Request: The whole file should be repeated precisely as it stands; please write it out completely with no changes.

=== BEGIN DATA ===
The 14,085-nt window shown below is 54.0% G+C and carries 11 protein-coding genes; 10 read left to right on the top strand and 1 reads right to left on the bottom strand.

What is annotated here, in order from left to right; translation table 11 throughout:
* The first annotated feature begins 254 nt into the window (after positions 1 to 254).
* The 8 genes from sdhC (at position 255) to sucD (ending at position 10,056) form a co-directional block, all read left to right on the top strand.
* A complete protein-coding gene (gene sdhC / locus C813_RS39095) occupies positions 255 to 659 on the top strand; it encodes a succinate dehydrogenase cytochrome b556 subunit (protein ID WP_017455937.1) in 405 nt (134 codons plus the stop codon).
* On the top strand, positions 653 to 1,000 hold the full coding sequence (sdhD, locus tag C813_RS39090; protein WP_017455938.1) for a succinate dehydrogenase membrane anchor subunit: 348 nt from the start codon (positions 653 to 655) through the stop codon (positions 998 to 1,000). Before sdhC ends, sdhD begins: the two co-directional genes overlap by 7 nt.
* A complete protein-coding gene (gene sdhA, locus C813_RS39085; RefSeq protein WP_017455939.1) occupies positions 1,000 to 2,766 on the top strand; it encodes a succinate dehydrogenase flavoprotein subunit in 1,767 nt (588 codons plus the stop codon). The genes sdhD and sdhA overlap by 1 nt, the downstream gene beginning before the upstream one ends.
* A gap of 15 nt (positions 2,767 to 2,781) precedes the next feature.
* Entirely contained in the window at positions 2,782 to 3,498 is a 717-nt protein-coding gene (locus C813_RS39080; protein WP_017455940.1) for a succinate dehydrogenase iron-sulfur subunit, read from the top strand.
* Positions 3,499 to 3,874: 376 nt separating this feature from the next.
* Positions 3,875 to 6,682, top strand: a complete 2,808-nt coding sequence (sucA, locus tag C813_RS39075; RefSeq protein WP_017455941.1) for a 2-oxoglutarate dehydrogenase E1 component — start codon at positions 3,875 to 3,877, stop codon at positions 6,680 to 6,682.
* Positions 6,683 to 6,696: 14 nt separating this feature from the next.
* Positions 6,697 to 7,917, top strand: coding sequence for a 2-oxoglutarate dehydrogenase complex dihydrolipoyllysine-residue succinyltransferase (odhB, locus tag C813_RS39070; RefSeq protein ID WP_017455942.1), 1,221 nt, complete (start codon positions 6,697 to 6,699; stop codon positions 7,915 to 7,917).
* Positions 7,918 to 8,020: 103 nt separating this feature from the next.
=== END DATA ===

The 14,085-nt window shown below is 54.0% G+C and carries 11 protein-coding genes; 10 read left to right on the top strand and 1 reads right to left on the bottom strand.

What is annotated here, in order from left to right; translation table 11 throughout:
* The first annotated feature begins 254 nt into the window (after positions 1 to 254).
* The 8 genes from sdhC (at position 255) to sucD (ending at position 10,056) form a co-directional block, all read left to right on the top strand.
* A complete protein-coding gene (gene sdhC / locus C813_RS39095) occupies positions 255 to 659 on the top strand; it encodes a succinate dehydrogenase cytochrome b556 subunit (protein ID WP_017455937.1) in 405 nt (134 codons plus the stop codon).
* On the top strand, positions 653 to 1,000 hold the full coding sequence (sdhD, locus tag C813_RS39090; protein WP_017455938.1) for a succinate dehydrogenase membrane anchor subunit: 348 nt from the start codon (positions 653 to 655) through the stop codon (positions 998 to 1,000). Before sdhC ends, sdhD begins: the two co-directional genes overlap by 7 nt.
* A complete protein-coding gene (gene sdhA, locus C813_RS39085; RefSeq protein WP_017455939.1) occupies positions 1,000 to 2,766 on the top strand; it encodes a succinate dehydrogenase flavoprotein subunit in 1,767 nt (588 codons plus the stop codon). The genes sdhD and sdhA overlap by 1 nt, the downstream gene beginning before the upstream one ends.
* A gap of 15 nt (positions 2,767 to 2,781) precedes the next feature.
* Entirely contained in the window at positions 2,782 to 3,498 is a 717-nt protein-coding gene (locus C813_RS39080; protein WP_017455940.1) for a succinate dehydrogenase iron-sulfur subunit, read from the top strand.
* Positions 3,499 to 3,874: 376 nt separating this feature from the next.
* Positions 3,875 to 6,682, top strand: a complete 2,808-nt coding sequence (sucA, locus tag C813_RS39075; RefSeq protein WP_017455941.1) for a 2-oxoglutarate dehydrogenase E1 component — start codon at positions 3,875 to 3,877, stop codon at positions 6,680 to 6,682.
* Positions 6,683 to 6,696: 14 nt separating this feature from the next.
* Positions 6,697 to 7,917, top strand: coding sequence for a 2-oxoglutarate dehydrogenase complex dihydrolipoyllysine-residue succinyltransferase (odhB, locus tag C813_RS39070; RefSeq protein ID WP_017455942.1), 1,221 nt, complete (start codon positions 6,697 to 6,699; stop codon positions 7,915 to 7,917).
* Positions 7,918 to 8,020: 103 nt separating this feature from the next.